The Dalian you see today, an important Asian trading port on China’s northeast coast, not far from North Korea, grew from a small fishing village and was shaped enormously by three powers that ruled the city over the course of the 20th century: Russia from 1898 to 1905, Japan from 1905 until the end of World War II and, after the city was liberated by Soviet troops, China.
At first glance, Dalian looks like many other Chinese cities—sprawling and industrialized. But look a bit closer and you’ll notice its pleasant seaside promenades, lush green spaces like Labor Park (particularly lovely during cherry-blossom season) and grand historic buildings, including those on Russian Street and the Art Nouveau Yamato Hotel.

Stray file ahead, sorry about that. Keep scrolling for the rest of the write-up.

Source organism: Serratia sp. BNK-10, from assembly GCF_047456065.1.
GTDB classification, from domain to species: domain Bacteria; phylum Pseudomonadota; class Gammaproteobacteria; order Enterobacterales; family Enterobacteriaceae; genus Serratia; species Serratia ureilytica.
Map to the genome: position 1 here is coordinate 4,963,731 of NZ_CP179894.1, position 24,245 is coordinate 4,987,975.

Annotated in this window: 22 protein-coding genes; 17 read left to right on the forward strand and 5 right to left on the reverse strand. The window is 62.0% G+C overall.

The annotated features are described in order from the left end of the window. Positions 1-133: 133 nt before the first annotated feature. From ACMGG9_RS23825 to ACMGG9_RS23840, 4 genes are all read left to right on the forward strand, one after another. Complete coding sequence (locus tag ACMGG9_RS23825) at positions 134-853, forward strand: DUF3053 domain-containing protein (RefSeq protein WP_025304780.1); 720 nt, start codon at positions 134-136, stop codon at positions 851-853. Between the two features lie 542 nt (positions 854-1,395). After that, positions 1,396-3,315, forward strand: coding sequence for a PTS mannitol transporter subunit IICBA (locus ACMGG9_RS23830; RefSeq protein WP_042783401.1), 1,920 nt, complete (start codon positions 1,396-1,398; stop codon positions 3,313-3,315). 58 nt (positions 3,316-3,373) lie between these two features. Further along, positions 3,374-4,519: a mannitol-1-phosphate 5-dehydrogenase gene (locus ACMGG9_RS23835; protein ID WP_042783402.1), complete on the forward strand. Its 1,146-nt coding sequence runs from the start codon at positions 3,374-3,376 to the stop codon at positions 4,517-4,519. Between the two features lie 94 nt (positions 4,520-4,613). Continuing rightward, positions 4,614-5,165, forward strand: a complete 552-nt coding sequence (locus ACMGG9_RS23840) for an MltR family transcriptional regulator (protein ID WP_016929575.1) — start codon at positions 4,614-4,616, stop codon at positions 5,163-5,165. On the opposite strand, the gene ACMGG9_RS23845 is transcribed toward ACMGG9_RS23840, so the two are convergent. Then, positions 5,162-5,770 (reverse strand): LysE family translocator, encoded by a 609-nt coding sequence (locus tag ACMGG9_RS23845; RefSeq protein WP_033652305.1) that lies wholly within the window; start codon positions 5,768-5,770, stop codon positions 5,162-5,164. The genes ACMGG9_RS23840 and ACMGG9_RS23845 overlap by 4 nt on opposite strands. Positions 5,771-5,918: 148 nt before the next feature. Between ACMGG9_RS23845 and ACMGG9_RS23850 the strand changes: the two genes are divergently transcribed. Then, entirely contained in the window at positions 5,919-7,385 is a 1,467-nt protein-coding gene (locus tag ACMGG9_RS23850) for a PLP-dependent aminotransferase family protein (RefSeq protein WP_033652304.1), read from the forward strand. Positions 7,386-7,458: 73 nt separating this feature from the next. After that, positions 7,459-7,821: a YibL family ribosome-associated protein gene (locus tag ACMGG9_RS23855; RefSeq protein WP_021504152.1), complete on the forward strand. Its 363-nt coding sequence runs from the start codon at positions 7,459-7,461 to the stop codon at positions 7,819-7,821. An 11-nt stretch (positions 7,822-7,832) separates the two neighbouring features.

Beyond its historic and cultural sites, Dalian’s seaside location makes it one of the best places in China to enjoy fresh seafood. When you are ready for a break from exploring the city, head to one of Dalian’s many restaurants and you’ll see families, couples hand in hand and groups of friends tucking into seafood feasts and sipping Tsingtao beer, a legacy of German rule in Qingdao, some 400 kilometers (250 miles) to the south.